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    I sent my father the link to that article on how Americans lost the English accent, and he sent back this page with TONS of info on American dialects:

    http://aschmann.net/AmEng/
    You must be the change you wish to see in the world. -- Mahatma Gandhi

  7. #52
    Left 4evr Adolescent09's Avatar
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    Quote Originally Posted by Melanie View Post
    I clicked on your link but it said "not found". Americans have a lot of different accents and some have no accent.
    I'm an American and took a quiz that determined I have no accent which they said is "good for TV and radio"...ha, I don't know about that.
    http://www.gotoquiz.com/what_america...nt_do_you_have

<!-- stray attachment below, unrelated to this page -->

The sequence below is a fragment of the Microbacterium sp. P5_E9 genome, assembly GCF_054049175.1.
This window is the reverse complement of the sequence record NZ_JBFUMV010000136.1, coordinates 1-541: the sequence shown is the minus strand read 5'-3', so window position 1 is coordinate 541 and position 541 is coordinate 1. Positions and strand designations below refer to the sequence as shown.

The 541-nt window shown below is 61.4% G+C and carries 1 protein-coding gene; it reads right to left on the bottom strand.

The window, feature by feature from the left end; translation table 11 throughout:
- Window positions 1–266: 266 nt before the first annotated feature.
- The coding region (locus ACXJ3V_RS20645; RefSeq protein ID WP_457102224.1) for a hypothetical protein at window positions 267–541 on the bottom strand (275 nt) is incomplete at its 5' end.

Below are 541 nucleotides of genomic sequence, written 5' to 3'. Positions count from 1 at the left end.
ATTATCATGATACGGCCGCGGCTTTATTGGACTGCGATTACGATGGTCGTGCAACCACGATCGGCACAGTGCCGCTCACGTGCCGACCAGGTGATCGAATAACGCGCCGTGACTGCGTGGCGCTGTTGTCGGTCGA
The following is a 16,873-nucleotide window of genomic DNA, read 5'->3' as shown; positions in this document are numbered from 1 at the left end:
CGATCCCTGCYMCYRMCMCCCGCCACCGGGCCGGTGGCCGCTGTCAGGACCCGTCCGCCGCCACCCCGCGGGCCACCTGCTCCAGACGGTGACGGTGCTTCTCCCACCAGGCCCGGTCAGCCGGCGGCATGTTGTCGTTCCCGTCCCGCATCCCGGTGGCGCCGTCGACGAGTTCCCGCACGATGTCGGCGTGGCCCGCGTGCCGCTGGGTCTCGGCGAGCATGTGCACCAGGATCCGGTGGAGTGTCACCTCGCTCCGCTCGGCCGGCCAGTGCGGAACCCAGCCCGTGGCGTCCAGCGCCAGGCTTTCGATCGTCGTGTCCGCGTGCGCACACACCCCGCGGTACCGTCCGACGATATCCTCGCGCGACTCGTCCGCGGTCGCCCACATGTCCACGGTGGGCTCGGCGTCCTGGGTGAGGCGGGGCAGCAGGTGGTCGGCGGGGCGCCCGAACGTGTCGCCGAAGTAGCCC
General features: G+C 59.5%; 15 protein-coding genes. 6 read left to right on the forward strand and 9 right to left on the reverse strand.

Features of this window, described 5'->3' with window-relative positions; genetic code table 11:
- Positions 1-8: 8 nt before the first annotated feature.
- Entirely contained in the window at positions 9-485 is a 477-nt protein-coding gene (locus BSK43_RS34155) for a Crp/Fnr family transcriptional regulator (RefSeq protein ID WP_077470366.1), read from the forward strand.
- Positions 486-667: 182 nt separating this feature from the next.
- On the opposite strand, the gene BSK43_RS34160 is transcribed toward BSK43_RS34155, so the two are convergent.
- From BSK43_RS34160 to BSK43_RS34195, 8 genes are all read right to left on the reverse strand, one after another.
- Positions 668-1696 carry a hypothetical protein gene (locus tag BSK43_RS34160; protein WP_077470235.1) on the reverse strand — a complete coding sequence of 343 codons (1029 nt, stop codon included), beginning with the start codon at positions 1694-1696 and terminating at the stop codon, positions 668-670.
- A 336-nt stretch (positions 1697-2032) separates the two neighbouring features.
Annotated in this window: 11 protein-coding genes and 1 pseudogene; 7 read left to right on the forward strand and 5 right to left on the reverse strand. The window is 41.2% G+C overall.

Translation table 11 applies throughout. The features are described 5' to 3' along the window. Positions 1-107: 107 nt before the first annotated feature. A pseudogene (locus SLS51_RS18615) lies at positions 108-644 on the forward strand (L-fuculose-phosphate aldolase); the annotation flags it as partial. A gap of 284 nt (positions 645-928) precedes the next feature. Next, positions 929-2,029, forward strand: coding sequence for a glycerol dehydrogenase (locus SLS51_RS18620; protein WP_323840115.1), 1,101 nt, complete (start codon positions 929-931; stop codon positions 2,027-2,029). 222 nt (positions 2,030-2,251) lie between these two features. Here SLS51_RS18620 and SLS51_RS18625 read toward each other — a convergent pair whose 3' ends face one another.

Southern accents sound closest to British accents as compared to other regions in America I read.
    An Aussie once told me I have an "intelligent accent"...I think that was his complimentary way of saying, you have no accent.
    It's interesting to read about How and When Americans lost their British accent.
    http://mentalfloss.com/article/29761...ritish-accents
    I took the quiz and it says I sound 93% Boston. I was born and raised in the deep south of the United States (Florida). I have no idea how the algorithm was written to make pronunciational assessments especially based on such broad/vague questions... but it came to that conclusion. In light of the recent tragedy, it seems ominous, quite frankly.
    My hide hides the heart inside

  8. #53
    Registered User hannah_arendt's Avatar
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    Quote Originally Posted by PeterL View Post
    The Kashubis like to think of themselves as other than Poles, and a thousand years ago they were. I've never known any Silesians, but I believe that Silesia was not part od Poland more than it was.